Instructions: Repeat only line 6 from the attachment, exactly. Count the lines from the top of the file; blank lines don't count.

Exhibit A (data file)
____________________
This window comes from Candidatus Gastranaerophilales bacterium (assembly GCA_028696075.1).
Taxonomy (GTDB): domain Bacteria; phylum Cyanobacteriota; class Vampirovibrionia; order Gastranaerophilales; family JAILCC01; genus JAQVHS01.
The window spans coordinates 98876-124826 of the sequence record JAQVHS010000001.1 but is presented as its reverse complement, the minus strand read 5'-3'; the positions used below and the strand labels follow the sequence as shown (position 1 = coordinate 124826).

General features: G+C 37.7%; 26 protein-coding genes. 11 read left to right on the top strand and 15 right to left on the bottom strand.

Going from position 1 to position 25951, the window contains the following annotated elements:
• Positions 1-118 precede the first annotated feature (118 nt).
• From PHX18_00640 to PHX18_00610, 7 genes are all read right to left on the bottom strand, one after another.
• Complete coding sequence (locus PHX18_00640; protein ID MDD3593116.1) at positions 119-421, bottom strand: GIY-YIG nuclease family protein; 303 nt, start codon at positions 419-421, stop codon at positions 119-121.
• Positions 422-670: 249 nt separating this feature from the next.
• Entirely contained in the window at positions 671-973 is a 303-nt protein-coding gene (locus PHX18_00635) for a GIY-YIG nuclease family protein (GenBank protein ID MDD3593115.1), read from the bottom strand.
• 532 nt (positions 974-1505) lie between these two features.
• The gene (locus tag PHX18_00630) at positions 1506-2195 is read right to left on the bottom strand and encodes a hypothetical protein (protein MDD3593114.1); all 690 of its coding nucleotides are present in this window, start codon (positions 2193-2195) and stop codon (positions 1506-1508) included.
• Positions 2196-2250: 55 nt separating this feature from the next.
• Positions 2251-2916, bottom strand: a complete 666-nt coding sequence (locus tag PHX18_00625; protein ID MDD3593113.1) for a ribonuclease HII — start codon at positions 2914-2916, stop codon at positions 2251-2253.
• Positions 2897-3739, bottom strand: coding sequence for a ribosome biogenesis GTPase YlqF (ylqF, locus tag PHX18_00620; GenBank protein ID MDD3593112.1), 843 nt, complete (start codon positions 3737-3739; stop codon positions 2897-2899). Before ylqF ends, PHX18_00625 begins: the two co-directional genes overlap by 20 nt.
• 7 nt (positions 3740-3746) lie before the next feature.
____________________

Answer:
• Positions 1-118 precede the first annotated feature (118 nt).